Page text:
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SUE GRAFTON: An Appreciation

Such a sad way for mystery fans to greet the New Year, with the death of Sue Grafton.  As a reader who has read the Kinsey Millhone series from the beginning, it’s hard to imagine that this is the end of the alphabet.

A is for Alibi was published in 1982, and although it was not Ms. Grafton’s first work, it was the first stop on her road to literary fame.  It received widespread publicity and acknowledgement as one of the earliest mystery series to feature the new type of female protagonist–independent, tough, smart, and sure enough of herself (most of the time) to believe she could make it in the mostly male world of private investigators.

Marcia Muller’s Sharon McCone series debuted in 1977, and that helped pave the way for Kinsey.  Right from A is for Alibi Kinsey is upfront about who she is–twice-divorced, no children, no family (although she finds relatives much later in the alphabet), unconcerned about her physical appearance but dedicated to jogging to keep herself in shape.  She gives the reader the impression of “take it or leave it,” this is who I am.

In my opinion, it was Sue Grafton’s writing style that made her a reader’s favorite.  She had a knack of drawing you into the story immediately, and you were rooting for Kinsey all the way.  Kinsey wasn’t fearless and she made mistakes and misjudgments along the way, but you felt her heart was always in the right place.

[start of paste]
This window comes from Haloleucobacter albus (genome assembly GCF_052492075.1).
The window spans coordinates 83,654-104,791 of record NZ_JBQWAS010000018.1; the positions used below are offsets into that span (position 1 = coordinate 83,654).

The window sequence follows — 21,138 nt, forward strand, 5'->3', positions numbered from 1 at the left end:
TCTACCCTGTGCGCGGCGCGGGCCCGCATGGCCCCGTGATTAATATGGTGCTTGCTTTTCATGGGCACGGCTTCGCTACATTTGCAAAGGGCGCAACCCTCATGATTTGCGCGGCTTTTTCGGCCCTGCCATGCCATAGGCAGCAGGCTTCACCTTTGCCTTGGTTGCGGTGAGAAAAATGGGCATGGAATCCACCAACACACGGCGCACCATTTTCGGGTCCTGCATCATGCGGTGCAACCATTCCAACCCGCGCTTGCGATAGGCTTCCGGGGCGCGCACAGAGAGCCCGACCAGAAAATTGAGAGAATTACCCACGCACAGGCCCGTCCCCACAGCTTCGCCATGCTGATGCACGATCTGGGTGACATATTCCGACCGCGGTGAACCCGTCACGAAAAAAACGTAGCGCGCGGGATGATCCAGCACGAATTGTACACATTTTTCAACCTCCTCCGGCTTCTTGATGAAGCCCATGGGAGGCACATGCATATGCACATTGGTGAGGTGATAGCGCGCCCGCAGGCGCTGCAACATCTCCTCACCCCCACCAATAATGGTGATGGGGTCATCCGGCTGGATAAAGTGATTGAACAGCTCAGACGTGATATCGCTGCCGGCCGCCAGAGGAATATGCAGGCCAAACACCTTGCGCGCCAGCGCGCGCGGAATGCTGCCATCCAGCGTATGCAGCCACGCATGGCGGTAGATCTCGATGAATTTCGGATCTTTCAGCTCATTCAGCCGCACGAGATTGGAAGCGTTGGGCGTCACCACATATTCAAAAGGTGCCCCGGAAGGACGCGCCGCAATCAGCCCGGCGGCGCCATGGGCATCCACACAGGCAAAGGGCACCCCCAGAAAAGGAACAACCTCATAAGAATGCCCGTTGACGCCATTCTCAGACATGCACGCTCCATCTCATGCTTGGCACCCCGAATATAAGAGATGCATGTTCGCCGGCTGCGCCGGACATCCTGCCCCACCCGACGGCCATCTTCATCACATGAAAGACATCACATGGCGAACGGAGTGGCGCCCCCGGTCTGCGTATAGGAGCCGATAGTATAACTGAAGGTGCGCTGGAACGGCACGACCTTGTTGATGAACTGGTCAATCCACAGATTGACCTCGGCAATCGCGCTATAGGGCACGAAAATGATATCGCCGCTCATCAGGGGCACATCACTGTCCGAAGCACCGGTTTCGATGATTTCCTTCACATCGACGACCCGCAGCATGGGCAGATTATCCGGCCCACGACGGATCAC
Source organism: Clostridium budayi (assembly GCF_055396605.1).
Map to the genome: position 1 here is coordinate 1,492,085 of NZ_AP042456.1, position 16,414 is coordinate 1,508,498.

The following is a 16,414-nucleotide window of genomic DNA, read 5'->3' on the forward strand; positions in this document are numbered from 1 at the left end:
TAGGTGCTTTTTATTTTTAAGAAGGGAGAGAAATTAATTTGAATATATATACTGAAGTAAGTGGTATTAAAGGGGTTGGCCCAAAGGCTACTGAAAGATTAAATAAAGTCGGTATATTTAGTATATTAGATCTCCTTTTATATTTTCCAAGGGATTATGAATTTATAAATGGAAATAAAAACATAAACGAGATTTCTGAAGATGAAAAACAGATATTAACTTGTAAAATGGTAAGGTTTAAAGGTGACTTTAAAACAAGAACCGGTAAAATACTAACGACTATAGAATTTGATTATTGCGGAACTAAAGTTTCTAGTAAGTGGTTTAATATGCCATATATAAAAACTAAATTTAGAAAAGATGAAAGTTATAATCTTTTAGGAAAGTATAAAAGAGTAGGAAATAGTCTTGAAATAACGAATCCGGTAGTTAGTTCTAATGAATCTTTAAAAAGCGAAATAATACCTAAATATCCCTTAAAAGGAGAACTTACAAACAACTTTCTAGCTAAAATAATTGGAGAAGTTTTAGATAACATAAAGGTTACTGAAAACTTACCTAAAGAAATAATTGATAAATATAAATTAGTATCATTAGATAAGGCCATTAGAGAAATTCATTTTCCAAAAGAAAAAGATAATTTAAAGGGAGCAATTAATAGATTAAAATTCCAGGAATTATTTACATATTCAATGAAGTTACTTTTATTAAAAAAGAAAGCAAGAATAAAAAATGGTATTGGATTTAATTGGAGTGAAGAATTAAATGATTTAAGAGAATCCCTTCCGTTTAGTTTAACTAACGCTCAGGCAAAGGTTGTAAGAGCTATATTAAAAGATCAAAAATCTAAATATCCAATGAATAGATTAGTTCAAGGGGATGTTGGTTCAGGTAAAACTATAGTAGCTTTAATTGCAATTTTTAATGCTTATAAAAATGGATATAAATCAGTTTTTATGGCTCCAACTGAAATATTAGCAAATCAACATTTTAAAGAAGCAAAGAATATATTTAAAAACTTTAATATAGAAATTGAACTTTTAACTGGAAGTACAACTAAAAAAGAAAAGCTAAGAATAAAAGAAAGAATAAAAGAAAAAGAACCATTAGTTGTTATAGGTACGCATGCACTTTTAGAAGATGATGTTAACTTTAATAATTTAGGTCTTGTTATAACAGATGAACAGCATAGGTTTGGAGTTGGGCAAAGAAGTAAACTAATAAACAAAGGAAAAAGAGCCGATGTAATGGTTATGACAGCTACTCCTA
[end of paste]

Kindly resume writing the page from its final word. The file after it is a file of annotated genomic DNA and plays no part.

Halfway through the series, when she meets her mother’s birth family (whom she hadn’t known existed, much less that they were practically neighbors), her sense of their betrayal of her mother is so strong that you understand why she has no desire to become a part of the clan, even knowing that some benefits might come with belonging.  She feels that it would be disloyal to her late mother to forgive, or at least to forgive easily.  Kinsey is never a cardboard character simply working her way through the plot; she has feelings the reader can emphasize with and understand.

In a loving tribute to her mother, Jamie Clark wrote on Sue Grafton’s Facebook page that “as far as we in the family are concerned, the alphabet now ends at Y.”  Amen to that.

Check out the complete Marilyn’s Mystery Reads at her website.  In addition to book review posts, there are sections featuring Golden Oldies, Past Masters and Mistresses, and an About Marilyn column that features her opinions about everything to do with mystery novels.


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